“The Sources of Modern International Law” by George A. Finch (published by the Carnegie Endowment for International Peace, 1937) mentions the Antelope (pp. 26-28). The Amistad is not mentioned.
Fenwick’s “International Law” (3rd edition, Appleton-Century-Crofts, Inc., 1948) mentions Le Louis and the Antelope (pp. 327-8). The Amistad is not mentioned.
“International Law” by W.E. Hall (7th edition, Oxford, 1917). No mention.
“A Handbook on International Law” by T.J. Lawrence (11 edition, 1938). No mention.
“International Law” by Oppenheim-Lauterpacht (5th edition, Longman and Green, 1935). No mention.
“Wheaton’s International Law” by A. Barriedale Keith (vol. 2, War, Stevens & Sons, 1944). No mention.
“Handbook on International Law” by George Grafton Wilson (3rd edition, Hornbook Series, West Publishing Co., 1939) mentions the Antelope (p. 74, note. 3, and p. 344, note. 1). There is no mention of the Amistad.
The Amistad is mentioned once — in two sentences only — in this 24-volume standard reference work. It’s not mentioned in any of the articles on slavery or abolition, or in any of the biographical articles or articles on the United States, but in the article on the “American Missionary Association,” which it describes as
… precipitated into action by a slave mutiny on the Amistad off the coast of Cuba in 1839. The Amistad Committee carried the case successfully through the United States Supreme Court, and sent the liberated slaves to a Connecticut school before expatriating and assisting them in opening the first antislavery mission in Africa.
At long last, the non-event turns up in the 1966 “Collier’s Encyclopedia.” The timing corresponds with the takeoff of the ethnic and racial aggrandizement industry.
Much later David Bryon Davis’ “Inhuman Bondage: The Rise and Fall of Slavery in the New World” opens with the Amistad case. It was published in 2006, well after the 1997 movie run.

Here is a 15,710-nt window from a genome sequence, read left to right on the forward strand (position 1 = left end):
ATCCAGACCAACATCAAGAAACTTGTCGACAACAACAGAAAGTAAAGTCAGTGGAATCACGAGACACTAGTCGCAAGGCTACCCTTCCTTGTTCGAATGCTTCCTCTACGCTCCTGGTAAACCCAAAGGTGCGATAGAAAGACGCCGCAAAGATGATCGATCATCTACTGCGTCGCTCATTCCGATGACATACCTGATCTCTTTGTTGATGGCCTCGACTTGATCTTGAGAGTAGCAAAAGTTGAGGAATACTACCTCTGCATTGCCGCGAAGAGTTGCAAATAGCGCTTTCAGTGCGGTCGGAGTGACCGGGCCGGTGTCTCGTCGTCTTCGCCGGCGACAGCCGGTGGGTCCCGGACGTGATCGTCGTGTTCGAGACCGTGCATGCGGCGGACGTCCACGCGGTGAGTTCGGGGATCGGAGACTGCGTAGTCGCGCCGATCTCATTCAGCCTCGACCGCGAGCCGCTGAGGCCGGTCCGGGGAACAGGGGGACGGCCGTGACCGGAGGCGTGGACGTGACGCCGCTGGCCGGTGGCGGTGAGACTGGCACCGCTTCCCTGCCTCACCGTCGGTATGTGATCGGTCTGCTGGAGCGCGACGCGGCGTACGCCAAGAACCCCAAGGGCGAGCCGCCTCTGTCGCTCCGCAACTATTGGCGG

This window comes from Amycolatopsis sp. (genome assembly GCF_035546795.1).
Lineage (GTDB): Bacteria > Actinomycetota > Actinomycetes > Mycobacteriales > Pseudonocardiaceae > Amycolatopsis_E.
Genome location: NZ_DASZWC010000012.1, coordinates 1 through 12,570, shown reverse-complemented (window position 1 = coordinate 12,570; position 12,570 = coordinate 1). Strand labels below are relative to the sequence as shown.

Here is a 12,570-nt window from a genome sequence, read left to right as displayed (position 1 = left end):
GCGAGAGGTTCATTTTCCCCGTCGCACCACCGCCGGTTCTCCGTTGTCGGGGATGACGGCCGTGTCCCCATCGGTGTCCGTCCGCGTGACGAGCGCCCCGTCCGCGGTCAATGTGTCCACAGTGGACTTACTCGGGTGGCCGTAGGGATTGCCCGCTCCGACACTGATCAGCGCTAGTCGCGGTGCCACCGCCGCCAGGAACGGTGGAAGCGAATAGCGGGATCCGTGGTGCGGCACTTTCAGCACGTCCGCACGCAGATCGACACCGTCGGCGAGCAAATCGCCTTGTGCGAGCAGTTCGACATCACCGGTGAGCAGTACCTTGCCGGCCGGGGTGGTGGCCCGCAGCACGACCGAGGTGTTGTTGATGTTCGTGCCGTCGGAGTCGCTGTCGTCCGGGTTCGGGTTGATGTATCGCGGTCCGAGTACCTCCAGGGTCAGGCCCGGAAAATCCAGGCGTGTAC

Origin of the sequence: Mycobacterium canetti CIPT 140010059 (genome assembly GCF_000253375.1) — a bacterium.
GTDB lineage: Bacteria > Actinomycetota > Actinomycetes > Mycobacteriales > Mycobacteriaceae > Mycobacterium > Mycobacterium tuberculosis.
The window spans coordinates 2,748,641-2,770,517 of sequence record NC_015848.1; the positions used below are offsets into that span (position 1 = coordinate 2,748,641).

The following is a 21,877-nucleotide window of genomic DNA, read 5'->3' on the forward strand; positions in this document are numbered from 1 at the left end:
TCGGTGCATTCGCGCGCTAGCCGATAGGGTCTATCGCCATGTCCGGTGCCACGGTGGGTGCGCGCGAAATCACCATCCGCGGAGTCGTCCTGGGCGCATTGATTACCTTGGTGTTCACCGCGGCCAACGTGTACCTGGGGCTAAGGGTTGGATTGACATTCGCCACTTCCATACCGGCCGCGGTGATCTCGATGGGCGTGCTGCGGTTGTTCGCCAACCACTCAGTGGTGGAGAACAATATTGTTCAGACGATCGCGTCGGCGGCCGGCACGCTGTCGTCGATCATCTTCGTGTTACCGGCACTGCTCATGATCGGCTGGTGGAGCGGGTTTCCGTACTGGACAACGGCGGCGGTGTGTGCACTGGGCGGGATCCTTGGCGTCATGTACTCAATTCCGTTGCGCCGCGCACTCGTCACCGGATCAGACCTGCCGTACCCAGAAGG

The Amistad story was problematic for historian Eric Foner, a DeWitt Clinton professor of history at Columbia University.
Most seriously, Amistad presents a highly misleading account of the case’s historical significance, in the process sugarcoating the relationship between the American judiciary and slavery. The film gives the distinct impression that the Supreme Court was convinced by Adams’ plea to repudiate slavery in favor of the natural rights of man, thus taking a major step on the road to abolition.
Amistad‘s problems go far deeper than such anachronisms as President Martin Van Buren campaigning for re-election on a whistle-stop train tour (in 1840, candidates did not campaign), or people constantly talking about the impending Civil War, which lay twenty years in the future.
The film’s historical problems are compounded by the study guide now being distributed to schools, which encourages educators to use Amistad to teach about slavery. The guide erases the distinction between fact and fiction, urging students, for example, to study black abolitionism through the film’s invented character, Theodore Joadson, rather than real historical figures. And it fallaciously proclaims the case a “turning-point in the struggle to end slavery in the United States.”
Most galling, however, is the assumption that a subject does not exist until it is discovered by Hollywood. The guide ends with a quote from Debbie Allen, Amistad‘s producer, castigating historians for suppressing the “real history” of African-Americans and slavery. Historians may be guilty of many sins, but ignoring slavery is not one of them. For the past forty years, no subject has received more scholarly attention.
Winter Watch Takeaway
The Amistad, therefore, is far from being a “landmark case.” It was — quite literally — a sketchy and fictional “non-event” until the 1990s when Hollywood took over.
Key and Peele put up with false history white guilt.